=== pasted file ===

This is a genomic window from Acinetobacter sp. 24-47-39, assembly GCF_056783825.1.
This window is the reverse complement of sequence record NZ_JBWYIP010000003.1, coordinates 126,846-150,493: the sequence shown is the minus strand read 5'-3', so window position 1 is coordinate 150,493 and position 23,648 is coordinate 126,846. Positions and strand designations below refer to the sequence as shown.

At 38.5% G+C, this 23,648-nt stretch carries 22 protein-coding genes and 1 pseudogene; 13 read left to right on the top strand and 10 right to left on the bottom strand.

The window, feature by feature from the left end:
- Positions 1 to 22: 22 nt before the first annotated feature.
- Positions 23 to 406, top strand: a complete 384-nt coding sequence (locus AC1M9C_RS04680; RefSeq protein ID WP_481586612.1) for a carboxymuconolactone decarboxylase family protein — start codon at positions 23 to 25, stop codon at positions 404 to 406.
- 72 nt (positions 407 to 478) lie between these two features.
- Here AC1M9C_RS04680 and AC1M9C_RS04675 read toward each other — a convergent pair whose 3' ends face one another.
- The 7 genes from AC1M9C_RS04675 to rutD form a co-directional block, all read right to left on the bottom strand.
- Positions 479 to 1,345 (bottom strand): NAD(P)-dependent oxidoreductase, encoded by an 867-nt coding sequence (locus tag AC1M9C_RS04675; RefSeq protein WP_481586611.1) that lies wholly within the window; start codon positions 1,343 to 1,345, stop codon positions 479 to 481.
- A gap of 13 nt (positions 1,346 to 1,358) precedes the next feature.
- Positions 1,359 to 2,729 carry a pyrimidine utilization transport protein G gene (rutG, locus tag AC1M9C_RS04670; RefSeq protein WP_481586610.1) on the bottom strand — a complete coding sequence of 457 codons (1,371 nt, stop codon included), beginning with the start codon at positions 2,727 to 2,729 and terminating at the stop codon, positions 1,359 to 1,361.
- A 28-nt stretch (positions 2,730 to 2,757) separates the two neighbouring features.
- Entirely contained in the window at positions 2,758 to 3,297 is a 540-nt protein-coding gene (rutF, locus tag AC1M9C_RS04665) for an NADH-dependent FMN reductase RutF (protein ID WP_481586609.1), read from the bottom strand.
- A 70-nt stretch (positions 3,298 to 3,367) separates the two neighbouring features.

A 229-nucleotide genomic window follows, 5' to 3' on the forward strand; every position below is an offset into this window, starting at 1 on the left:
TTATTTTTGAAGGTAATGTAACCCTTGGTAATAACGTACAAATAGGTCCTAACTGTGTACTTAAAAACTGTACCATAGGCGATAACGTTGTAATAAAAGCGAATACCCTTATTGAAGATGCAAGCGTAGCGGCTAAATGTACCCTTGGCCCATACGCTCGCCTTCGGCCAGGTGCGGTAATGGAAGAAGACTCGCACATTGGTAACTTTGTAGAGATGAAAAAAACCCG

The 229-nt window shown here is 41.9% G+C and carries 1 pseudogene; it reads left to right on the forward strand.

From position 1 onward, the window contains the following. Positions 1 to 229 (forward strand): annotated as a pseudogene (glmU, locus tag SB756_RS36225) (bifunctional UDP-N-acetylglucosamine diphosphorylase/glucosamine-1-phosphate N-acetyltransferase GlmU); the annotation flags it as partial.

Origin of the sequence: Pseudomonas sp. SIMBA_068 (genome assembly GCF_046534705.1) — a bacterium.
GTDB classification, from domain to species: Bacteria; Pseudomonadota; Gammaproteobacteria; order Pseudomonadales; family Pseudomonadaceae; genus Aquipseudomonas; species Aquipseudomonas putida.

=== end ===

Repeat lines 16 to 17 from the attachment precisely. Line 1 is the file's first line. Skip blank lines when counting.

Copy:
A 229-nucleotide genomic window follows, 5' to 3' on the forward strand; every position below is an offset into this window, starting at 1 on the left:
TTATTTTTGAAGGTAATGTAACCCTTGGTAATAACGTACAAATAGGTCCTAACTGTGTACTTAAAAACTGTACCATAGGCGATAACGTTGTAATAAAAGCGAATACCCTTATTGAAGATGCAAGCGTAGCGGCTAAATGTACCCTTGGCCCATACGCTCGCCTTCGGCCAGGTGCGGTAATGGAAGAAGACTCGCACATTGGTAACTTTGTAGAGATGAAAAAAACCCG